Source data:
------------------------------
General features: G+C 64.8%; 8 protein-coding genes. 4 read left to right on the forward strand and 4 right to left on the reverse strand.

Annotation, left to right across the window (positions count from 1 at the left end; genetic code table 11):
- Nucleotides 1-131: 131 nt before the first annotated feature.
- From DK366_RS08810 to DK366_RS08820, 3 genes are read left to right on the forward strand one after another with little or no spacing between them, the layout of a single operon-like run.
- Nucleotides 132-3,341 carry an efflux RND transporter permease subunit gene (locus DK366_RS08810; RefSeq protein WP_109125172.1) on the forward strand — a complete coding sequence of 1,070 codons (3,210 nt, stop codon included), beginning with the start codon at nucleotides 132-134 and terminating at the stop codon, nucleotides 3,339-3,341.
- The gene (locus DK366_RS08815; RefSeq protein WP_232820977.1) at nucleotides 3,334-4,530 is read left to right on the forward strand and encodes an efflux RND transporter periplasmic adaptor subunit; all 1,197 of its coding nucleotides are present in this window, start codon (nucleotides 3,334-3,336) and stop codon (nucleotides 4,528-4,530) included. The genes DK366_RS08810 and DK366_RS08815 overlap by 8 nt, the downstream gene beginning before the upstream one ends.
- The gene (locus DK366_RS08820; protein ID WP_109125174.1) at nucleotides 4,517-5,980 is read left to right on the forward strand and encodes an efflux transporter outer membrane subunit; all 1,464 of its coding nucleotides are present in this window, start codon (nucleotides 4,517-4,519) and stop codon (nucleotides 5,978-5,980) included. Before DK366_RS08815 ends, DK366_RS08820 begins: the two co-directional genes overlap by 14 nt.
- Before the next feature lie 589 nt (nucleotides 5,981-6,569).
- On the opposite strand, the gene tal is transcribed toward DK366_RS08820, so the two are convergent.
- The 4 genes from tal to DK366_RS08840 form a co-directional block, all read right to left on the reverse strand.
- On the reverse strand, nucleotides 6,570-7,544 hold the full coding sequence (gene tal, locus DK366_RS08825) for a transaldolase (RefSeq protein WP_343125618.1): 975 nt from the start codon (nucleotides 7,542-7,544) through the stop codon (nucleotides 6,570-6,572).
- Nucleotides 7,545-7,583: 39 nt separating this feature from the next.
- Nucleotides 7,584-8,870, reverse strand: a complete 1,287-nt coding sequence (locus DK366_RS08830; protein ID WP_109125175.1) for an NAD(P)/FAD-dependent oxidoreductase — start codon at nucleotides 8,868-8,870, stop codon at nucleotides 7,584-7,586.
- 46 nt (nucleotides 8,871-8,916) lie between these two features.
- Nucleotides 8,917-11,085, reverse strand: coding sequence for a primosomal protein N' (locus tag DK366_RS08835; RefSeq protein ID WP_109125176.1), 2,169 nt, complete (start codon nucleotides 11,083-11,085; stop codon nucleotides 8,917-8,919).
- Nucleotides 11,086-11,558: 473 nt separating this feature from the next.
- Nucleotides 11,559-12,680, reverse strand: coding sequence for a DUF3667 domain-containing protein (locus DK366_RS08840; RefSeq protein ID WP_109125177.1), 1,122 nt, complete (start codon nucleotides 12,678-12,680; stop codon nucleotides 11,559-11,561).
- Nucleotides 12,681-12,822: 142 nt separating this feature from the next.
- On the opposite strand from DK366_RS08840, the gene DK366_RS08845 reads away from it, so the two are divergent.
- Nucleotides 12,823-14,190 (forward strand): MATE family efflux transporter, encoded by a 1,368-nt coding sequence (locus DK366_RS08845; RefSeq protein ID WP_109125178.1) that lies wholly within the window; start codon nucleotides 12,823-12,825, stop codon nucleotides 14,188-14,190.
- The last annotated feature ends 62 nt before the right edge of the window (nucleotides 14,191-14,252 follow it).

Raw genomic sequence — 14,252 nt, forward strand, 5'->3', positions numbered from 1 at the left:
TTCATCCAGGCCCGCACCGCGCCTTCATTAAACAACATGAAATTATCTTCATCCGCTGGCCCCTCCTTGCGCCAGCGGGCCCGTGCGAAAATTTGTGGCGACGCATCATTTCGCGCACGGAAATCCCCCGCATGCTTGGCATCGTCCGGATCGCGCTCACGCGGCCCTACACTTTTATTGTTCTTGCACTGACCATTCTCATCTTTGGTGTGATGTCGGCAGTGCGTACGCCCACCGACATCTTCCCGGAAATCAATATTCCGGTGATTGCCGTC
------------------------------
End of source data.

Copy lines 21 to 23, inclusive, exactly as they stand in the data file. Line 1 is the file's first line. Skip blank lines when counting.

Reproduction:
- The last annotated feature ends 62 nt before the right edge of the window (nucleotides 14,191-14,252 follow it).

Raw genomic sequence — 14,252 nt, forward strand, 5'->3', positions numbered from 1 at the left:
TTCATCCAGGCCCGCACCGCGCCTTCATTAAACAACATGAAATTATCTTCATCCGCTGGCCCCTCCTTGCGCCAGCGGGCCCGTGCGAAAATTTGTGGCGACGCATCATTTCGCGCACGGAAATCCCCCGCATGCTTGGCATCGTCCGGATCGCGCTCACGCGGCCCTACACTTTTATTGTTCTTGCACTGACCATTCTCATCTTTGGTGTGATGTCGGCAGTGCGTACGCCCACCGACATCTTCCCGGAAATCAATATTCCGGTGATTGCCGTC